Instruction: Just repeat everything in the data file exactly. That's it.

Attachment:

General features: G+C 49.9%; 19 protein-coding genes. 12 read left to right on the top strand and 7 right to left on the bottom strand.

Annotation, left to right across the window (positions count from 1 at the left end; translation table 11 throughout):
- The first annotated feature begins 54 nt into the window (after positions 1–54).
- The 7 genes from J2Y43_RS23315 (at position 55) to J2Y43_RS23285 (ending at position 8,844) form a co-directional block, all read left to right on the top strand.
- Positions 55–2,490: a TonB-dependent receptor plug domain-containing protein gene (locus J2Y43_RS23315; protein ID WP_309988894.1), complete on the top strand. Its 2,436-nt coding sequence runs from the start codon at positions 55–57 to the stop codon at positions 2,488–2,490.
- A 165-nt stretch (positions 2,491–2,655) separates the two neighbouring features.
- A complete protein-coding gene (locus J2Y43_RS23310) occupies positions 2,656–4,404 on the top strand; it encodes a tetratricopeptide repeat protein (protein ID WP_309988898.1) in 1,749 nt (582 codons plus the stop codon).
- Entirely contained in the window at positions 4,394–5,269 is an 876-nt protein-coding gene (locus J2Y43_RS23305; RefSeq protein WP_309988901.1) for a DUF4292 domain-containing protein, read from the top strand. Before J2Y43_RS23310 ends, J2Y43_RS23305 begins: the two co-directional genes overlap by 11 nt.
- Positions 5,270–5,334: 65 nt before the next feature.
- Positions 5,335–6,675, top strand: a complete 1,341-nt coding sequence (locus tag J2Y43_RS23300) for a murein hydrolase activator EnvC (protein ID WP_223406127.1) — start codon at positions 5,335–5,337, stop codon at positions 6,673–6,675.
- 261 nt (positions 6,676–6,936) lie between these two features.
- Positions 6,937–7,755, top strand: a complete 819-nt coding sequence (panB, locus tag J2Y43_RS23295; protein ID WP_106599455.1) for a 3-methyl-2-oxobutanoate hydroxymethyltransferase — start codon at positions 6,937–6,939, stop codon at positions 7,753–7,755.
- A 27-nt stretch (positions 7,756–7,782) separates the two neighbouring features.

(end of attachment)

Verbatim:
General features: G+C 49.9%; 19 protein-coding genes. 12 read left to right on the top strand and 7 right to left on the bottom strand.

Annotation, left to right across the window (positions count from 1 at the left end; translation table 11 throughout):
- The first annotated feature begins 54 nt into the window (after positions 1–54).
- The 7 genes from J2Y43_RS23315 (at position 55) to J2Y43_RS23285 (ending at position 8,844) form a co-directional block, all read left to right on the top strand.
- Positions 55–2,490: a TonB-dependent receptor plug domain-containing protein gene (locus J2Y43_RS23315; protein ID WP_309988894.1), complete on the top strand. Its 2,436-nt coding sequence runs from the start codon at positions 55–57 to the stop codon at positions 2,488–2,490.
- A 165-nt stretch (positions 2,491–2,655) separates the two neighbouring features.
- A complete protein-coding gene (locus J2Y43_RS23310) occupies positions 2,656–4,404 on the top strand; it encodes a tetratricopeptide repeat protein (protein ID WP_309988898.1) in 1,749 nt (582 codons plus the stop codon).
- Entirely contained in the window at positions 4,394–5,269 is an 876-nt protein-coding gene (locus J2Y43_RS23305; RefSeq protein WP_309988901.1) for a DUF4292 domain-containing protein, read from the top strand. Before J2Y43_RS23310 ends, J2Y43_RS23305 begins: the two co-directional genes overlap by 11 nt.
- Positions 5,270–5,334: 65 nt before the next feature.
- Positions 5,335–6,675, top strand: a complete 1,341-nt coding sequence (locus tag J2Y43_RS23300) for a murein hydrolase activator EnvC (protein ID WP_223406127.1) — start codon at positions 5,335–5,337, stop codon at positions 6,673–6,675.
- 261 nt (positions 6,676–6,936) lie between these two features.
- Positions 6,937–7,755, top strand: a complete 819-nt coding sequence (panB, locus tag J2Y43_RS23295; protein ID WP_106599455.1) for a 3-methyl-2-oxobutanoate hydroxymethyltransferase — start codon at positions 6,937–6,939, stop codon at positions 7,753–7,755.
- A 27-nt stretch (positions 7,756–7,782) separates the two neighbouring features.